Federal Treasurer Josh Frydenberg has warned of challenging and tough days ahead as his home state of Victoria reported another 41 fresh coronavirus infections, as the outbreak that started nearly a fortnight ago intensifies.
Victoria's Deputy Chief Health Officer Annaliese van Diemen says she is very concerned as the state reported its 11th day of new cases in the double digits.
Eight of the new cases are linked to known outbreaks, one is a returned traveller, 13 are from routine testing and 19 are being investigated.
Emergency text messages are being sent to residents in the Melbourne suburbs of Keilor Downs and Broadmeadows encouraging them to get tested.
Mr Frydenberg is also concerned by reports that around a third of returned travellers quarantined in Melbourne hotels are refusing to take COVID-19 tests.
He notes people quarantined in NSW who refuse a test are retained for longer than the usual 14 days.
"Ultimately, if someone gets the coronavirus, they are endangering the lives of others across the community," he said in Melbourne.
Liberal MP Trent Zimmerman was more blunt, calling the actions of these returned travellers "reckless".
"If they are not prepared to do that, they shouldn't come back," he told ABC television.
Labor frontbencher Linda Burney also thought their actions were "really selfish", but she wouldn't go as far as Mr Zimmerman in calling for mandatory testing.
Meanwhile, more than 250 repatriated Australians returned home on a flight from Mumbai via Singapore and will begin two weeks of quarantine in an Adelaide hotel.
On Friday, South Australian Health Minister Stephen Wade warned a number of COVID-19 cases should be expected among the returning passengers, but all those arriving would be tested when they landed and while in isolation.
Six new cases were reported in NSW with five of them returned travellers in hotel quarantine.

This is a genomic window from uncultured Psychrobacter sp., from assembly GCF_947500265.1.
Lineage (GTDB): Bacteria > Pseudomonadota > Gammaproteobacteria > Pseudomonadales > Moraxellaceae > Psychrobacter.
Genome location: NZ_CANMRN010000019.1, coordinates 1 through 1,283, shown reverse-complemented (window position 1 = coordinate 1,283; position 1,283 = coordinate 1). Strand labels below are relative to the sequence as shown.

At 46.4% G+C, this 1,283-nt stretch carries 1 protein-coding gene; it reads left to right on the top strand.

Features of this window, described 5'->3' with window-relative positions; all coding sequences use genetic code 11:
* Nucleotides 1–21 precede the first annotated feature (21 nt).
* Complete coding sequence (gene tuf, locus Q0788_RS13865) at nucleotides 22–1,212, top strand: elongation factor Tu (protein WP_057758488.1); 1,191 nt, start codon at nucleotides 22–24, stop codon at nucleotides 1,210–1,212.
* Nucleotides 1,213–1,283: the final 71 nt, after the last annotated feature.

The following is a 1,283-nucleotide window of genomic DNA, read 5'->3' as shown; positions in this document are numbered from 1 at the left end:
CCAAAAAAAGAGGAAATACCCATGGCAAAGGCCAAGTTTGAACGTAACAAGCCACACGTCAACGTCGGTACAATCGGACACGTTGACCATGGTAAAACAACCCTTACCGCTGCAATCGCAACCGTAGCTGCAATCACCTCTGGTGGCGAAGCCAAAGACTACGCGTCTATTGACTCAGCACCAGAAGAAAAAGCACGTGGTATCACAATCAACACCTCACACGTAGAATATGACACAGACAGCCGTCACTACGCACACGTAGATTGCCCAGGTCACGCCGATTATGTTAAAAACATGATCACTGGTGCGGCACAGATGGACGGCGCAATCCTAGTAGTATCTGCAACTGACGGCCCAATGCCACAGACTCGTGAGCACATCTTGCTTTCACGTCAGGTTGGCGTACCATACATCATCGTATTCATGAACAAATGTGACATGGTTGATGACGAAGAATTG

The sixth was man in his 70s from Sydney's west.
NSW authorities confirmed anyone in quarantine refusing a COVID-19 test would be retained for an extra 10 days.
Queensland recorded no new cases of the coronavirus in the past 24 hours, a day after the state reported its first infection in more than a week. The fresh case was a traveller returning from overseas
Western Australia also enjoyed another day of zero cases, as it eased restrictions even further but kept its border closed.
But WA Premier Mark McGowan isn't getting carried away by the success of his state in containing the virus, saying the threat remains.
"The prospect is the virus will at some point come back," he said in Perth, but added the state is well prepared to deal with it, if and when that occurs.
There are now more than 7640 confirmed virus cases across the country since the outbreak began, which has seen 104 people die, two of them in the past week.
Meanwhile, Mr Frydneberg has been assured by the nation's major banks they will continue to assist their customers through the pandemic and beyond September when the six-month deferral of mortgage repayments ends.
"We recognise some areas of the economy and those workers in it are going to need support for months to come given some of these health-related restrictions remain place," he said.
Mr Frydenberg met with the banks on Friday with Prime Minister Scott Morrison.
Australian Associated Press